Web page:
The Turnbull Government will provide the whooping cough (pertussis) vaccine to every pregnant woman in Tasmania from 1 July this year.
Nationals Senator for Tasmania, Steve Martin said the $39.5 million investment will mean the vaccine is added to the National Immunisation Program, guaranteeing its access, safety and availability for the first time.
“Whooping cough is a terrible disease that can cause life-threatening complications, including pneumonia or brain damage. Babies in their first six months of life are most at risk,” Senator Martin said.
“Newborns cannot be vaccinated until six weeks of age and the most effective way to protect a baby against the disease is vaccination of the mother during pregnancy.
“Whooping cough is a vaccine preventable disease and I urge all Tasmanian mums-to-be to get vaccinated.”
Health Minister Greg Hunt said the government will also undertake a national public education and promotion of the vaccine, targeting pregnant women with evidence based information on the benefits of this vaccine for mother and baby.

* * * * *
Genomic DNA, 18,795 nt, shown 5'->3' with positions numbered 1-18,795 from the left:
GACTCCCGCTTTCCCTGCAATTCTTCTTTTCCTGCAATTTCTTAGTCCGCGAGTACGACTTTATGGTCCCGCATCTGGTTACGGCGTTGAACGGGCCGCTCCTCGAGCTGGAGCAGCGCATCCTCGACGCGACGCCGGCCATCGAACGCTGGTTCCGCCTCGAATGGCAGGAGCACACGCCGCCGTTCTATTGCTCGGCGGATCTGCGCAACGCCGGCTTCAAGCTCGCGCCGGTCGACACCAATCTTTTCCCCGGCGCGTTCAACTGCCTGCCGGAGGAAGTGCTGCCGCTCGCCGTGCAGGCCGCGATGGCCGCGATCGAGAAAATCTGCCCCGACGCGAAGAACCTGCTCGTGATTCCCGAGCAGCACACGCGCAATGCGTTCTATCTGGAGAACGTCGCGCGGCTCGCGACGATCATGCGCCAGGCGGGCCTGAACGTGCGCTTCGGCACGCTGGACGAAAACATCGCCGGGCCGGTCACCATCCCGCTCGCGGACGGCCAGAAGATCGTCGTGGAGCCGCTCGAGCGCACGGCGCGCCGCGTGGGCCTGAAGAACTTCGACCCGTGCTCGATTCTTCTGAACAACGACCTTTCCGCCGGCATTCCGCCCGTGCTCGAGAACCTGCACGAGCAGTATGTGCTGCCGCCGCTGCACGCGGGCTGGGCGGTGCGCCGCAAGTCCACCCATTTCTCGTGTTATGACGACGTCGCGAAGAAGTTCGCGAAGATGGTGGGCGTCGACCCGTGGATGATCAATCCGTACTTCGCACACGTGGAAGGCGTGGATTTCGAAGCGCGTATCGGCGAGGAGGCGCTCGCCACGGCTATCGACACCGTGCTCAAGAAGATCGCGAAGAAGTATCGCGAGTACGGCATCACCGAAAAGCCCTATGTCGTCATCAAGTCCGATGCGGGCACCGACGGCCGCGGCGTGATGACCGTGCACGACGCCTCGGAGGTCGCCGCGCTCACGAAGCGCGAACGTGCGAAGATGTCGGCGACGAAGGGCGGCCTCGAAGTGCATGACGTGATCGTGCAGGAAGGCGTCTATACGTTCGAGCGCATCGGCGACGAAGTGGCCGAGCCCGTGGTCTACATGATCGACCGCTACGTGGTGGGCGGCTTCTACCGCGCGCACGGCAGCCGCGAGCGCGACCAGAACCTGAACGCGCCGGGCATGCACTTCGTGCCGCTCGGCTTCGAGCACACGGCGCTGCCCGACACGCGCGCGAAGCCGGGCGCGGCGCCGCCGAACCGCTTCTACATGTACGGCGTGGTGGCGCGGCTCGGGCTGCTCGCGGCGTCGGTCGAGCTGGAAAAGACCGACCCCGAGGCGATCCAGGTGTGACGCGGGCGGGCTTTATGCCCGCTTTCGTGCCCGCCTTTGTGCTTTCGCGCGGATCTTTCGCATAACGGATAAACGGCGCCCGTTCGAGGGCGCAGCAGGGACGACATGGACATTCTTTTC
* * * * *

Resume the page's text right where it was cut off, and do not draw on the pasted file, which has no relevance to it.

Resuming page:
“According to the experts, getting vaccinated during the third trimester of pregnancy allows the mother to pass whooping cough antibodies to her baby, protecting them until they are old enough to receive the vaccine themselves,” Minister Hunt said.
Before listing this vaccine, medical experts from the Pharmaceutical Benefits Advisory Committee and the Australian Technical Advisory Group on Immunisation undertook an extensive investigation of this vaccine and determined it to be safe and effective.
The Government acted on the recommendations from both PBAC and ATAGI in making this vaccine available.
This is part of broader investment in immunisation. The Government has funded $460 million in vaccines and related activities through the National Immunisation Program this year alone.